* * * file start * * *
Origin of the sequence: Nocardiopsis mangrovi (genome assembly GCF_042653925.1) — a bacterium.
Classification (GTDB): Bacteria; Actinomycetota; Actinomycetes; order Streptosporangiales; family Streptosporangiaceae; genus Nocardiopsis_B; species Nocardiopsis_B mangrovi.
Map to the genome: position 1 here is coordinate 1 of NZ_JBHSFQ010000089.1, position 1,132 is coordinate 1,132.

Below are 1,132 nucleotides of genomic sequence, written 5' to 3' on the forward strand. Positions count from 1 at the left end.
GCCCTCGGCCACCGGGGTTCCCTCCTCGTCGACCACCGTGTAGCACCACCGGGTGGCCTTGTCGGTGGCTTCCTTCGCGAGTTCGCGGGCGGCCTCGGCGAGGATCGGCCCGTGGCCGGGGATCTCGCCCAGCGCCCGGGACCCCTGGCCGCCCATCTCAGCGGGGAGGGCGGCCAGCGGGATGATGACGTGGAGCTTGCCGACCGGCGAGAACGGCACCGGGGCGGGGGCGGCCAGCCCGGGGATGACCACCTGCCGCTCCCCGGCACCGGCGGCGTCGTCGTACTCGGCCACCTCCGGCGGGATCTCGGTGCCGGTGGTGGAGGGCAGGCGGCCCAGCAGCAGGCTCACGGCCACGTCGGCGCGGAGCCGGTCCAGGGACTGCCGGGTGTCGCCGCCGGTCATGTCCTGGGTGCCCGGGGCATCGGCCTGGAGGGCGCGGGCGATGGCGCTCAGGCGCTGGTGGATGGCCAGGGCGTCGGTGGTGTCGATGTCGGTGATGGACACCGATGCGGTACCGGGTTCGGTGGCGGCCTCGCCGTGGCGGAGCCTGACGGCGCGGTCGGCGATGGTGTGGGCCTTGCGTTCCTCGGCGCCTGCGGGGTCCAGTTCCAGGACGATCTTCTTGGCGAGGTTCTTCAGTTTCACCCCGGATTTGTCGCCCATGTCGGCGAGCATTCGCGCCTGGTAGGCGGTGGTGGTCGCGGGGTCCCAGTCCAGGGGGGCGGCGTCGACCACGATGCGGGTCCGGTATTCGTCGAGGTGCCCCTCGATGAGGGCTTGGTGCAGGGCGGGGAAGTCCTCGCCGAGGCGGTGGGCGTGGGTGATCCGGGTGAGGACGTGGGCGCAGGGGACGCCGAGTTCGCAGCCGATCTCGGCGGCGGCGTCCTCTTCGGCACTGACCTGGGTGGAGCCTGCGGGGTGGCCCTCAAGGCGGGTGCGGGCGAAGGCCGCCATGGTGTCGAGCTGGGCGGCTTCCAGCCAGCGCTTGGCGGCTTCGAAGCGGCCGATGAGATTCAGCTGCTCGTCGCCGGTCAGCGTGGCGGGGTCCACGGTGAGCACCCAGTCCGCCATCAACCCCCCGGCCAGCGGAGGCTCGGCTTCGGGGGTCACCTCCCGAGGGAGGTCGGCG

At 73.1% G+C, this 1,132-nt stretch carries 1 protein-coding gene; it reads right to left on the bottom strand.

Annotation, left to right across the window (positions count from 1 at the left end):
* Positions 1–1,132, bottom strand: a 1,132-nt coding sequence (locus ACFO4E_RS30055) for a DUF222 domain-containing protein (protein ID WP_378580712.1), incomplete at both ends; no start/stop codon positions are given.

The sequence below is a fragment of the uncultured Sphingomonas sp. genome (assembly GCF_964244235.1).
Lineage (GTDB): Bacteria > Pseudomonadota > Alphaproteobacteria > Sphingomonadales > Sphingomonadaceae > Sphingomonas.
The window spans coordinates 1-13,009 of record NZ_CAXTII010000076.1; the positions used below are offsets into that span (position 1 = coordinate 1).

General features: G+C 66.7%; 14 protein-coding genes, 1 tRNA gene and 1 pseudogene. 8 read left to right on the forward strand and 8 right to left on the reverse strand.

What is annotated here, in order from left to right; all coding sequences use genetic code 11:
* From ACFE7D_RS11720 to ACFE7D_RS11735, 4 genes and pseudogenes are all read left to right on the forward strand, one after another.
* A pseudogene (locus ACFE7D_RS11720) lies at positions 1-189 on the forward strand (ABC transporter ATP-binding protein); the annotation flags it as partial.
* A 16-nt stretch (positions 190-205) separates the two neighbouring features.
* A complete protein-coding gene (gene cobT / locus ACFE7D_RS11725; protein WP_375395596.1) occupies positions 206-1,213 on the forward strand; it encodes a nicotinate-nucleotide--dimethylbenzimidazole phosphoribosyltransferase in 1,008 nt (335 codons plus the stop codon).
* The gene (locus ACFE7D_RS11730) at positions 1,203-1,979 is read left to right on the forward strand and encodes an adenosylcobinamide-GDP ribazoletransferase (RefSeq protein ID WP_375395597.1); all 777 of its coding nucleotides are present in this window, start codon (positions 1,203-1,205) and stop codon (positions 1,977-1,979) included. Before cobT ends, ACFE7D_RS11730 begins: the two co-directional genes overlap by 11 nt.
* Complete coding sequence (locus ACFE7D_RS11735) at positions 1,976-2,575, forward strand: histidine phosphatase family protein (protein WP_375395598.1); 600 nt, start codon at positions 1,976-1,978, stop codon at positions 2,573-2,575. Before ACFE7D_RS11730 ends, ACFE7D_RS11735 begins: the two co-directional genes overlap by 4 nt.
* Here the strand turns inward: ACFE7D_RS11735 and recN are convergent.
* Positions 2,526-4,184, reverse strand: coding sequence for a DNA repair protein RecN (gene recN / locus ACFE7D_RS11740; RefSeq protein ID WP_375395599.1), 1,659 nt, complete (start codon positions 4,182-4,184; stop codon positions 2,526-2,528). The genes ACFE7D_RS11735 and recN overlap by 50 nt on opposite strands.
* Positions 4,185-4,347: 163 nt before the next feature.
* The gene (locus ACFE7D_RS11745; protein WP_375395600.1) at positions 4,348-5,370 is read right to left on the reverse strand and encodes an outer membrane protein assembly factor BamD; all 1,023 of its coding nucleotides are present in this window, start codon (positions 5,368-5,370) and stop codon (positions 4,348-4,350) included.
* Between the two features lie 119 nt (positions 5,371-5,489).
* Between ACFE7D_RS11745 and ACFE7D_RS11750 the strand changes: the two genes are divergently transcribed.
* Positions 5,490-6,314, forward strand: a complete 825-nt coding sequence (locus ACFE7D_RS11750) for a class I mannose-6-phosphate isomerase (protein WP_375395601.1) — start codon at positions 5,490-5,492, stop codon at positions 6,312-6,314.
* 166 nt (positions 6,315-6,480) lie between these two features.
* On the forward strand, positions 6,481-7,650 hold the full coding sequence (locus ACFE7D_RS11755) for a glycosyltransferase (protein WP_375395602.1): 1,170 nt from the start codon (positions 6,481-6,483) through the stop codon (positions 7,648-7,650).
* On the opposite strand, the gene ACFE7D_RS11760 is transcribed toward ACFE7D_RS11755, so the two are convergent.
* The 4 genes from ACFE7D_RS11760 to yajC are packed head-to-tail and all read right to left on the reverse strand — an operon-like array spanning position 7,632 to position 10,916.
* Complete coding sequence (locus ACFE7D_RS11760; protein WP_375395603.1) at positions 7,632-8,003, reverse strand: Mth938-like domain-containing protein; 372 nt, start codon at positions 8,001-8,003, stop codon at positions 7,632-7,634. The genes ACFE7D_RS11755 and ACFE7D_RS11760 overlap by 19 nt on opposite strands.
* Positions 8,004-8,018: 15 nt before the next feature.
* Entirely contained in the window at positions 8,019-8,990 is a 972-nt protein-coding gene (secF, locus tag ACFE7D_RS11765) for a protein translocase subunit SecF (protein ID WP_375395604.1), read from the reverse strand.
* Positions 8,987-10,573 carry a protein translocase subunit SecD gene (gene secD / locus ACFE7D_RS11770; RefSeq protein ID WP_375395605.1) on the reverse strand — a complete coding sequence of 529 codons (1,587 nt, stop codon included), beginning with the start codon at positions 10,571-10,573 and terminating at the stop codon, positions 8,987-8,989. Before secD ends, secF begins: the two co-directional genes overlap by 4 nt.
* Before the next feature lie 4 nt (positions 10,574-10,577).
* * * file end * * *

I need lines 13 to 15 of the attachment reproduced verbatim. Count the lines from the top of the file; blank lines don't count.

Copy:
What is annotated here, in order from left to right; all coding sequences use genetic code 11:
* From ACFE7D_RS11720 to ACFE7D_RS11735, 4 genes and pseudogenes are all read left to right on the forward strand, one after another.
* A pseudogene (locus ACFE7D_RS11720) lies at positions 1-189 on the forward strand (ABC transporter ATP-binding protein); the annotation flags it as partial.